Get a grip, maintain…

Since this essay is centered on autobiography, I’ll disclose here that I myself once bought a Dead shirt with yet another Calvin and Hobbes allusion – and weirdly, yet another quote from “Saint of Circumstance” – this one reading “Sure don’t know what I’m going for, but I’m gonna go for it for sure” featuring Calvin and Hobbes tearing down a hill in their little wagon…

Which fits the credo I needed at the time – in the inner war we all seem to fight, the dark night of the soul staring into uncertainty and the void – instead of succumbing to inaction and despair – full speed ahead. Even though the wagon’s wheels are spinning wildly, looking like they might come off, we can soldier on, the way Thompson staggers through his adventures in Vegas.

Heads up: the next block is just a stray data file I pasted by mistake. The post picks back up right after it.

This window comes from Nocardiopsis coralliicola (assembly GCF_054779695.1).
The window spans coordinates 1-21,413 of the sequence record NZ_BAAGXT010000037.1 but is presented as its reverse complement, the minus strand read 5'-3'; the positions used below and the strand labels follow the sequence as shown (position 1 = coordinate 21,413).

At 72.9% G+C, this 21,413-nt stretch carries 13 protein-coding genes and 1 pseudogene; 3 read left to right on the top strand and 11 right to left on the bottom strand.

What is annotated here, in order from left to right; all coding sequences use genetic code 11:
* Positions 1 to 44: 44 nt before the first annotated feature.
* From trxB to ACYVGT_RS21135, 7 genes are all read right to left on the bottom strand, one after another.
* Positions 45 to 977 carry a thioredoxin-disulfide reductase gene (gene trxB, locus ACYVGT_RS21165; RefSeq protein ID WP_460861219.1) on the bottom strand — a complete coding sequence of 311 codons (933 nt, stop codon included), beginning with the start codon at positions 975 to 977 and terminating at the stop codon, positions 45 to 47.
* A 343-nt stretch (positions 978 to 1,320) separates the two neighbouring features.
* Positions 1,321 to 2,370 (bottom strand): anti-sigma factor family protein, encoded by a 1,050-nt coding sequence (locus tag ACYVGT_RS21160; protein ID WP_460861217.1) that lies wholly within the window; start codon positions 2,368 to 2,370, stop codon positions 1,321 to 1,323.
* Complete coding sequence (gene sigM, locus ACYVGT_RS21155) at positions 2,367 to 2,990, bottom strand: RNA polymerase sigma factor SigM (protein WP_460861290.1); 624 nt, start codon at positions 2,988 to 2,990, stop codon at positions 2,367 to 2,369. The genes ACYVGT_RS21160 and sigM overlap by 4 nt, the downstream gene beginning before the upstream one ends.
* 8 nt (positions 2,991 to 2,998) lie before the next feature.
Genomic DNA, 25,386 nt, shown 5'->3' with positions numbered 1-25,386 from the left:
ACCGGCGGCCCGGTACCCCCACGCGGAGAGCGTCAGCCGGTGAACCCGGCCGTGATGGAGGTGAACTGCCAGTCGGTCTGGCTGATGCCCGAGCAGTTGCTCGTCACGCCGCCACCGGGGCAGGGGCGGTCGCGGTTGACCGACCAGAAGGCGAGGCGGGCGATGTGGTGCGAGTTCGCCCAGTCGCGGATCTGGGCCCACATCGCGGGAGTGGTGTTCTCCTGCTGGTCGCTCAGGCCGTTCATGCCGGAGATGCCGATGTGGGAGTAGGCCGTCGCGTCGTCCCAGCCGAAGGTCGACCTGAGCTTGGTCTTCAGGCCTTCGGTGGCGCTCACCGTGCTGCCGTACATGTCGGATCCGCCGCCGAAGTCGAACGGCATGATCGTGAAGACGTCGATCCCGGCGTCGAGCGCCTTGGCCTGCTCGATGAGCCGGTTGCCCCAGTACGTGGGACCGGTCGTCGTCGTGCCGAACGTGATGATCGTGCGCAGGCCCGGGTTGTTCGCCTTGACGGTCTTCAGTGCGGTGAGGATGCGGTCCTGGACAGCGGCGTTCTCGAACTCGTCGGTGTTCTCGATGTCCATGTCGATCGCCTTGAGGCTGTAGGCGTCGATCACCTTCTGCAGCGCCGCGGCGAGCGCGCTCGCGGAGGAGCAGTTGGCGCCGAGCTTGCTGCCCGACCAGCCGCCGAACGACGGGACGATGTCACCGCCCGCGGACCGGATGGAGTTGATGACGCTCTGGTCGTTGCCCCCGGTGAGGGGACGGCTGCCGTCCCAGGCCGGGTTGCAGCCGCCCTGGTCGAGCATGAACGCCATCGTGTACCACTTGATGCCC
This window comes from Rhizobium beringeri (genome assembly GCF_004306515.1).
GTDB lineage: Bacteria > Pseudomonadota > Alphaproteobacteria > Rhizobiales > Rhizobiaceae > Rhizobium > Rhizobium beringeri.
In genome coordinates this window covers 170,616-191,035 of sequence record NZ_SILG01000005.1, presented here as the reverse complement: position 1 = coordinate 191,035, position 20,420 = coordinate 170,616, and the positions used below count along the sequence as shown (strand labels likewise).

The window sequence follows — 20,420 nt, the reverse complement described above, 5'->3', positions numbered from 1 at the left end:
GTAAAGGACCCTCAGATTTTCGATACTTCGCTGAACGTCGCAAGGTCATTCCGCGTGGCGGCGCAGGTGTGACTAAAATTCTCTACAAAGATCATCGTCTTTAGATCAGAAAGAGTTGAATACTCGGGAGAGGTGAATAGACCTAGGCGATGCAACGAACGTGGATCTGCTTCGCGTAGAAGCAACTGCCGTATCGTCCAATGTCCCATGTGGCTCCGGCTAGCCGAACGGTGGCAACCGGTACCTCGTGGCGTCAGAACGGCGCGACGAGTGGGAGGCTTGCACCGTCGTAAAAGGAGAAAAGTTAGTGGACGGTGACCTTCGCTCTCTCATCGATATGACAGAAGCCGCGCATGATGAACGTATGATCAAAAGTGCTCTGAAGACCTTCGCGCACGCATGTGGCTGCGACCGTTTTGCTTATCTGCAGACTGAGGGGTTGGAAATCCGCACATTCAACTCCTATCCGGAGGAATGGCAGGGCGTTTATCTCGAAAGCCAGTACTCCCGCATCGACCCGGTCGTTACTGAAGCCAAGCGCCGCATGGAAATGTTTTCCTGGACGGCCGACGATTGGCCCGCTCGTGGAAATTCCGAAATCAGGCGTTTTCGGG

However, Hobbes looks decidedly less determined than Calvin, bouncing up out of the back of the wagon like he’s just along for a ride he’s not sure is a great idea…

But Hobbes is a part of Calvin. Calvin’s personification and friendship with Hobbes is – one quick tiger leap, here – attaching himself to his inner beast, getting rid of the pain of being a… 6-year old. It’s a pain that in some ways never stops – that’s why Paul Feig recounting his awkward childhood foibles in 2002’s “Kick Me” fulfills Montaigne’s 1580 mission to describe man “with utter frankness.”

“However much I booze, there ain’t no way out” Townshend lamented back on my iPod – but the music soars like Calvin’s wagon – it lifts you up.

“We get hung over but we always survive it” Townshend would proclaim a few years later in “New Song.” Like Thompson, he could sure milk those substance abuse metaphors, riding Blake’s road of excess to at least an overnight motel palace of wisdom. But I don’t know if he could write that in 2007, with half of the Who prematurely dead, as well as Hunter Thompson.